Canucks “Game 8” Remains Special 10 Years Later

Jan. 7, 2022, marked the 10th anniversary of what Vancouver Canucks fans refer to as Game 8, the first meeting between the Boston Bruins and Canucks since their 2011 Stanley Cup battle. It was one for the ages. Under the bright lights of TD Garden in Boston, the rivals put on a show with fights, a dirty hit that led to a suspension, and a bar-down goal that echoed through the building. The Canucks walked away with a 4-3 victory, something they were unable to do in Game 7. Here is a look back at that memorable game.

Game 8 Early Fisticuffs

The Canucks and Bruins got into a line brawl just under four minutes into the game. Alexandre Burrows, Maxim Lapierre, Shawn Thoroton, and Milan Lucic were involved as the lingering resentment from the 2011 playoffs was evident. During the commotion, Dale Weise and Nathan Horton separated from the group and dropped the gloves in a tussle that set the mood for the rest of the game.

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The tough stuff did not stop; scrums developed after the whistle throughout the night, and Lapierre and Gregory Campbell dropped the gloves in a second bout late in the first. By the end of the game, the teams had combined for 107 penalty minutes, 72 of them in the first period. However, the Canucks showed they could stand their ground and take on the Bruins physically, which had been a concern in the Final.

Vingeault’s Unusual Goaltending Decision

During the 2011-12 season, the Canucks had one of the strongest goaltending tandems in the league. Roberto Luongo was the starter, but backup Cory Schneider was on the rise, looking to take over the crease. In Game 8, head coach Alain Vigneault decided to go with the young netminder instead of his number one in a surprising move that paid off. 

Cory Schneider
Cory Schneider, Former Vancouver Canuck (Bob DeChiara-US PRESSWIRE)

Even from the bench, Luongo heard it from the fans who chanted from the stands. As for Schneider, he stopped 36 of 39 shots, including a penalty shot for the 4-3 win. In hindsight, the decision made sense as Luongo had a rough ride playing in Boston during the Stanley Cup Final. He eventually got his win in Boston, but he had to wait until March 23, 2016, when he was a member of the Florida Panthers.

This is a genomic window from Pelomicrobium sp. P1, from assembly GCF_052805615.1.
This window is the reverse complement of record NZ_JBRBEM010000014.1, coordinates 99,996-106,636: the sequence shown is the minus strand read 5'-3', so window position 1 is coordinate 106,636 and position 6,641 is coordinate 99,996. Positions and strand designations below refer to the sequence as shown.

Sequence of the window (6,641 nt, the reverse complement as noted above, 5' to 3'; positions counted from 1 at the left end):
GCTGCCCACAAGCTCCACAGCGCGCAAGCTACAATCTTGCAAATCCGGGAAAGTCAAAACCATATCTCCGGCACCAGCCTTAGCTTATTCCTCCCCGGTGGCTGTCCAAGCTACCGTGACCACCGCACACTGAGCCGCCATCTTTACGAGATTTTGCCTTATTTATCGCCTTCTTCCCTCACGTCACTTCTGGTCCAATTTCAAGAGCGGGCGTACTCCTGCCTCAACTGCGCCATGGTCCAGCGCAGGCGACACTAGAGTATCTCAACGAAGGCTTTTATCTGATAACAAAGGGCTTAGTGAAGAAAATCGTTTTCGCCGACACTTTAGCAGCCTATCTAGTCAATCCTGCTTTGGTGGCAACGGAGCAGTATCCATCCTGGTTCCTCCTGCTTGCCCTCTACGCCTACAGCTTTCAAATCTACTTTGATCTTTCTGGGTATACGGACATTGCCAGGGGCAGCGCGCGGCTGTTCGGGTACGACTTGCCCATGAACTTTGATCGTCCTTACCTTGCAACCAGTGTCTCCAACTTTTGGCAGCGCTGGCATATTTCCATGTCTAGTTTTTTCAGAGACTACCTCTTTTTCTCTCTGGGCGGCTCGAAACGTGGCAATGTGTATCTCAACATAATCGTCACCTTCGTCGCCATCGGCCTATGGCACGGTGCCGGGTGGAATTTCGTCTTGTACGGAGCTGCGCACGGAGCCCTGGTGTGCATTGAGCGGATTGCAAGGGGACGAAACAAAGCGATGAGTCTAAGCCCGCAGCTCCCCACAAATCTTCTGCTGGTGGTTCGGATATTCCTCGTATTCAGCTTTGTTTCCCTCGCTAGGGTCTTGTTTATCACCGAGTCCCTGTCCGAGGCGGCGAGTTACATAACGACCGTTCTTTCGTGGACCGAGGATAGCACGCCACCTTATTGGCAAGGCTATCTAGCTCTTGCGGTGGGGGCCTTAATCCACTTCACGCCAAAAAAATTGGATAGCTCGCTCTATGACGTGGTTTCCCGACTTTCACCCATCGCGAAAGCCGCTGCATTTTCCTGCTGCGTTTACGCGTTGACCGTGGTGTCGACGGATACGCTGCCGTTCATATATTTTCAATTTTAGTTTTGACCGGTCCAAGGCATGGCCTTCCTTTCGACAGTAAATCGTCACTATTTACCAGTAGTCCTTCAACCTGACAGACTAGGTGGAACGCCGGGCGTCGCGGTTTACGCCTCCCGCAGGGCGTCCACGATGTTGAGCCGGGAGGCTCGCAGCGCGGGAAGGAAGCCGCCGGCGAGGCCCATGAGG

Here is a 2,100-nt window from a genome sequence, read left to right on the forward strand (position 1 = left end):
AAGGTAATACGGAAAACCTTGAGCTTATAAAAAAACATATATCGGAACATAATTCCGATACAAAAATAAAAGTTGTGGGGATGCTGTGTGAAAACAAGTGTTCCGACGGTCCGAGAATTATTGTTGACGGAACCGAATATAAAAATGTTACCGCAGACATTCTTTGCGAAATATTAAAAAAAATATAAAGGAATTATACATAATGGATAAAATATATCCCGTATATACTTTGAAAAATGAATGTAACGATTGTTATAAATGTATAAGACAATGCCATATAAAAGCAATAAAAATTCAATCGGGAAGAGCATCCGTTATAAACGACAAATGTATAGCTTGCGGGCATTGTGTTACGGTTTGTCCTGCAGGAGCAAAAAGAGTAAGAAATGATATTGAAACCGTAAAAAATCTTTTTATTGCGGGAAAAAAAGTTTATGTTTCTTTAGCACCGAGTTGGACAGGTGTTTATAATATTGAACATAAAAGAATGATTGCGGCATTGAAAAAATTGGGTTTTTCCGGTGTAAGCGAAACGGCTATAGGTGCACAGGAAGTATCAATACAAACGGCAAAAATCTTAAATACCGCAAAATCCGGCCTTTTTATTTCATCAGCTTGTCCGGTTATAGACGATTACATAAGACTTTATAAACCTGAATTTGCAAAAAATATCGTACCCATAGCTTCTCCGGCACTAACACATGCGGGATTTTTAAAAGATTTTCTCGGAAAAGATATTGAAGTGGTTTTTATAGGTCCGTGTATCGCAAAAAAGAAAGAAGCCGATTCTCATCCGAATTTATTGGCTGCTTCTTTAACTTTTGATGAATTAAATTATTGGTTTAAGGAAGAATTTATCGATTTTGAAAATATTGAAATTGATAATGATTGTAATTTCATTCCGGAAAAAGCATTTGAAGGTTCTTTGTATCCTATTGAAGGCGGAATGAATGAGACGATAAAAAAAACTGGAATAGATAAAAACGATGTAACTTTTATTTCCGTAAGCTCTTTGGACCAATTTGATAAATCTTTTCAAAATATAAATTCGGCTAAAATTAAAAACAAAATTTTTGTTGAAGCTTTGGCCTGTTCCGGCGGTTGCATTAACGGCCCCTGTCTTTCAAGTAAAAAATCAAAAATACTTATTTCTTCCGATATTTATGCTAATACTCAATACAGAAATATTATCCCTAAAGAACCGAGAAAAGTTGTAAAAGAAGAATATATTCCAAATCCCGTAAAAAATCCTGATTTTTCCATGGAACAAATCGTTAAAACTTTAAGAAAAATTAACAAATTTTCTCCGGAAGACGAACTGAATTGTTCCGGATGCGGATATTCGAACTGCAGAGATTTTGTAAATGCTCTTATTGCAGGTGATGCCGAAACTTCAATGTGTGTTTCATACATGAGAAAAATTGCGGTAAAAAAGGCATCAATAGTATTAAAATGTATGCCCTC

Canucks Power Play Finally Strikes

During the Stanley Cup Final, the Canucks scored only one power-play goal in Boston. It was a big reason why they lost the Cup and a disappointment since they had the best power play in the league throughout the season, and it was strong throughout the playoffs. But in Game 8, they rediscovered their scoring touch, potting four power-play goals in the game.

Related: The Season That Was: The Vancouver Canucks Of 2011/12 In Video

All four of Vancouver’s goals were scored with the man advantage, including the game-winner, which was a bar-down beauty by former first-rounder Cody Hodgson. The goal had the Canucks broadcast team in awe as the ping of the puck on the crossbar echoed throughout the building. Game 8 may have actually been his best game as a Canuck as he registered a goal and an assist with three shots on goal. Kesler, Burrows, and Henrik Sedin, who finally found a way to beat Tim Thomas at the Garden, were the other goalscorers.

A Low Blow from Marchand

Brad Marchand was at it again, clipping Sami Salo from behind, which caused the Finnish defenceman to fall awkwardly on his neck. He missed six games after the hit, while Marchand was suspended for five games.

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Throughout the Final, Marchand was considered a dirty player. In the series, he upended Daniel Sedin after the whistle in Game 4. He wasn’t suspended on the play despite the national broadcasters repeatedly mentioning that the play was dangerous. Marchand’s suspension after the Salo hit was his third in the NHL. He now has seven, including a slew foot on Oliver Ekman-Larsson earlier this season, resulting in a three-game suspension. 

An Important Win for Canuck Fans

Although the game may seem meaningless to Bruins fans, it was important to the Canucks. The team finally beat the Bruins in Boston, which they couldn’t do in the playoffs. Yes, the game had little significance in the standings or playoff race, but it was a hard-fought win that Canuck fans will remember for years.